Risa Hiyama: I think one of the things I've struggled a lot with was I have great, well I think I have great ideas, but sometimes I struggle to convince the room to listen to me, or at least I felt that way. And so I was like, well, why aren't people listening to me? There was so many situations where I would like, say something, right? And then the conversation just goes on. And then the next meeting, the week after that, somebody says in my mind, the exact same thing. And then people listen, that was like, what is happening here? So I think, I think there's some research done where like, what you say is 20%, how you say is 80%. So I think as a designer to become truly impactful, you need to be a good storyteller. And one of the things I noticed right off the bat after joining Netflix is how great everybody is at storytelling. I think because of the nature of Netflix, like everybody really values storytelling. And so, yeah, I've been learning a lot. Like for example, I've hosted a workshop around team gratitude because we found out that some folks were burnt out. So we were like, okay, let's set this team gratitude workshop. And if it was me before I would've just done, you know, started that and then like make people awkwardly post it to one another. But what I did differently was I set up the stage I spent like five minutes talking about why it's important for us to thank each other. What's the emotional impact we have through gratitude and also like showed some like roadmap and our initiative in terms of like how we want to continue to work on team collaboration and gratitude.
Alex Smith: You're also getting into mentorship, which I think is awesome, right? There's, there's tons of resources for that. And obviously, you know, a lot of designers I see, want to want to help out new entrances in the field.Can you tell us a little bit about that?
Risa Hiyama: Yeah. So I started to mentor about two years ago and the reason why I started it was because, a couple of reasons. One was because I was at a startup and I didn't have anybody to mentor within the company. So I wanted to grow that part of skill, right?. Like mentoring and coaching. So I signed up for ADP List where I get to mentor people from all over the world. So that was one reason. And then the second reason is because when I was in Japan and I had a dream of working in the United States, I didn't really have a role model. So I wanted to be more proactive in the design community so that folks who are struggling with the same challenges can get some guidance. So I started a YouTube channel where I could share, you know, contents around whiteboard challenge and actually share my screen and walk through how I approached whiteboard challenges. And if you want to check out my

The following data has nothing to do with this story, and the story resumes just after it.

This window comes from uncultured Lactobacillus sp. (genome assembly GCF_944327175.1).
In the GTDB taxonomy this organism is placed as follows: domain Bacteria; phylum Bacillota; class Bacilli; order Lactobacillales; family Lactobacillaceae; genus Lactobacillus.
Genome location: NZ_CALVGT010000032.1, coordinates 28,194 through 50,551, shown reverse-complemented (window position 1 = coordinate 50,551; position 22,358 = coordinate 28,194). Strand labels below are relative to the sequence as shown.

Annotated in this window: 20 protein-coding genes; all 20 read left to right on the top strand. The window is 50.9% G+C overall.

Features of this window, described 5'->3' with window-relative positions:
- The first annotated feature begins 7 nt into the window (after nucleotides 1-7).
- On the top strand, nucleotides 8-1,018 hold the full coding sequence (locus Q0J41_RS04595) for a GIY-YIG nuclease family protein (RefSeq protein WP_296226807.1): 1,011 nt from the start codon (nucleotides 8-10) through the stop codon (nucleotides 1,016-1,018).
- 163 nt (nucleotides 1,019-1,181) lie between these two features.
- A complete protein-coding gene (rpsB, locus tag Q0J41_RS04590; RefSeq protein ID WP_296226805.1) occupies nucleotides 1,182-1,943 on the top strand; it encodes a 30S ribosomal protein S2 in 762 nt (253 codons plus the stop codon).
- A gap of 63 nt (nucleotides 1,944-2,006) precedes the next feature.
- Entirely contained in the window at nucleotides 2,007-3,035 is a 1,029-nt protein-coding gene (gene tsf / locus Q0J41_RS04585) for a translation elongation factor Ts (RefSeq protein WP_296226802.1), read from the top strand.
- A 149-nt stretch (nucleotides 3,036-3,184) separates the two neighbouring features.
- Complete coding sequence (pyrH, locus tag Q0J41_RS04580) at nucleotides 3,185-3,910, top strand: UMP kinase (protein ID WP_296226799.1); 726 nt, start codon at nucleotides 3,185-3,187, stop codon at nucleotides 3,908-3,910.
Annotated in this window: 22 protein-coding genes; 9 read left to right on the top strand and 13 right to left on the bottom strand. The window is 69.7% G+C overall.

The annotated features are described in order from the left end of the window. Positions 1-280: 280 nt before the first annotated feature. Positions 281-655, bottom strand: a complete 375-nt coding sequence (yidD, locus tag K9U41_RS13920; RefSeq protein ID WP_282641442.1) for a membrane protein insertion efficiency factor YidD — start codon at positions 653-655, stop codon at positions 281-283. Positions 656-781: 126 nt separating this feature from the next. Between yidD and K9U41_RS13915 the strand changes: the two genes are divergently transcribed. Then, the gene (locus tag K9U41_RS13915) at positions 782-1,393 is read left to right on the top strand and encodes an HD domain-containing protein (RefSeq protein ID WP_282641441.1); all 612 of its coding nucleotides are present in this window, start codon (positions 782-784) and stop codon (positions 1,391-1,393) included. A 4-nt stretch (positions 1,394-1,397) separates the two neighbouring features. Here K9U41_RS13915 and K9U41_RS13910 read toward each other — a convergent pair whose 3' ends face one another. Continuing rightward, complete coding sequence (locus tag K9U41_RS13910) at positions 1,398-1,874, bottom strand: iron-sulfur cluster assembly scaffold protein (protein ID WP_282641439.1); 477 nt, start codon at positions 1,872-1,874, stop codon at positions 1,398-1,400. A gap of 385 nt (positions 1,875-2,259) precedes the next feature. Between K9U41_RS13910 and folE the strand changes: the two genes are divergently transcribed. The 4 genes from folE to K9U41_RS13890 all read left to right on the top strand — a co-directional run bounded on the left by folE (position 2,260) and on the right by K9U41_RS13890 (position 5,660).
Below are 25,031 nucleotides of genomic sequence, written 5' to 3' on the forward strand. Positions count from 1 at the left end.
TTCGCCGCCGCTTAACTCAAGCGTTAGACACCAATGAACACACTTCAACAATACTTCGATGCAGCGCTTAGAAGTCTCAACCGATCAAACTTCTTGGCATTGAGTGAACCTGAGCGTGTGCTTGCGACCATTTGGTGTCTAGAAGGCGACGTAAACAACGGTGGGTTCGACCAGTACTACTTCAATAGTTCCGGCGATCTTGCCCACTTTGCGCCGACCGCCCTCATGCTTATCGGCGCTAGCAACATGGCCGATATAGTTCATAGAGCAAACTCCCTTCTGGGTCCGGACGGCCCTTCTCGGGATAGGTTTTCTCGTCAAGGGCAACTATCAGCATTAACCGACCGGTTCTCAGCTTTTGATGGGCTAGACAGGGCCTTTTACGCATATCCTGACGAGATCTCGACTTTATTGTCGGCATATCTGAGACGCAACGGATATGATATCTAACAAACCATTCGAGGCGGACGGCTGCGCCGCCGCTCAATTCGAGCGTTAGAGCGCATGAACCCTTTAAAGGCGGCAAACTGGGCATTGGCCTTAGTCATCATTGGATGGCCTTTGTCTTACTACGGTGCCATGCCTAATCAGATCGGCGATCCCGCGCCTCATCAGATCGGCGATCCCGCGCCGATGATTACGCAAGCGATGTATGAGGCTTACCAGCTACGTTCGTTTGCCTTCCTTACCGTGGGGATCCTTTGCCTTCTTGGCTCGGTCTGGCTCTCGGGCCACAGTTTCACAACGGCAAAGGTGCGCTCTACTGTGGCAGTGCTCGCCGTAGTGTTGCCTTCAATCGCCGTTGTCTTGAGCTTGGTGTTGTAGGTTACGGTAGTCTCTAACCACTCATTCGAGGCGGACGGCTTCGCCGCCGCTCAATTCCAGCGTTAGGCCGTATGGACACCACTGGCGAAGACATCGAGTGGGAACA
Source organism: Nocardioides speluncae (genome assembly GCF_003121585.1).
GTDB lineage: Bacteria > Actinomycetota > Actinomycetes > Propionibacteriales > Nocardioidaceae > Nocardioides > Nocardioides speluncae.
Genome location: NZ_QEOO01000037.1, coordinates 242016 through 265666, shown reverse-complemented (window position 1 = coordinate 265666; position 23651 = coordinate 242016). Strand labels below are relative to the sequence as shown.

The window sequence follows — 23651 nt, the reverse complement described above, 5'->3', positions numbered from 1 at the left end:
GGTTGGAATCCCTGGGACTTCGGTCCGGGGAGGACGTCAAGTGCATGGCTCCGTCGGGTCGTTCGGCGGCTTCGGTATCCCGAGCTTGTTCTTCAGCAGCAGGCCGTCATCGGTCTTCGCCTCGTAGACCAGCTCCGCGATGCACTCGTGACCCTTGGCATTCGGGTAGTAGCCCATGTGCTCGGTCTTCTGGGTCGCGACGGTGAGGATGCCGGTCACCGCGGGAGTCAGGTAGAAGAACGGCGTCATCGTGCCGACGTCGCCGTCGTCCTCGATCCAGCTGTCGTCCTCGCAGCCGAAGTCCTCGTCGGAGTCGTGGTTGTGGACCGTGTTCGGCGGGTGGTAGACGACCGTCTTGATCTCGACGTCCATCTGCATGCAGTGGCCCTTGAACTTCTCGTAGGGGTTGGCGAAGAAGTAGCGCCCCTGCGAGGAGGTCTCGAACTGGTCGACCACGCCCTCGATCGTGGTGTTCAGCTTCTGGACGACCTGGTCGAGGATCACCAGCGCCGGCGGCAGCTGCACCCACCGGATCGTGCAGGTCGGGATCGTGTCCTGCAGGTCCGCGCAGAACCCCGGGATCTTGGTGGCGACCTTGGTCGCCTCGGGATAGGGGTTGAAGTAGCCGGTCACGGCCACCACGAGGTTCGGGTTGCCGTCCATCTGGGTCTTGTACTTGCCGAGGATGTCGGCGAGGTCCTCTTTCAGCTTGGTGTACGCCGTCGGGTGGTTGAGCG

YouTube channel, it's RisaPizza and I talk about product and tech.
Alex Smith: Awesome. Yeah, I think that's a great way of sharing the knowledge beyond just one-on-ones and yeah, a lot of those questions are going to be the same for new entrance in the field. So that's a great idea. So Risa, I know you moved from Japan to the U.S how has Japanese design, which I think a lot of us look up to, kind of different or inspiring how you're designing these days?
Risa Hiyama: I think Japan is interesting because when you think of like historical culture, it's very like focused on minimalism right? So in Japan there's a culture of, I don't trust this product if it doesn't have information. Like they associate trust with the amount of information. So when I was designing a Yahoo transit app, which is the equivalent of Google Map, in Japan it looked like a dictionary. Overwhelming text. But as I did some user interviews, they were like, oh no, like this is okay. I want to see everything in one screen. And they were like, I need to know the time I need to know the, the crowdedness, like I need to know everything. So that's why it ended up being like a, such a dense, dense screen. And you could say the same thing for landscape too. If you go to Shibuya, the center of Tokyo. If you look at the city, you see all these ads, like overwhelming ads on the building like windows and it's very different culture. And I think there's two reasons. One is that Japan is dense. Like there's a lot of people living in such a small place, so they're used to the density. And then the second thing I think is that they associate density with trust. So it's really interesting to know how culture affects UI and products. And especially when you are designing for a global audience like Netflix it's really important to be considerate of that, because you know, when you're onboarding a user to the product and making them log in, like maybe the amount of information we need to show differs from us audience and Japanese audience.
Alex Smith: I love that. That's fascinating and Risa, thanks so much for being on the show today.
Risa Hiyama: Thank you so much for having me. I love talking to people in our industry and sharing whatever that might be interesting to folks.
Alex Smith: Absolutely, thanks for coming on.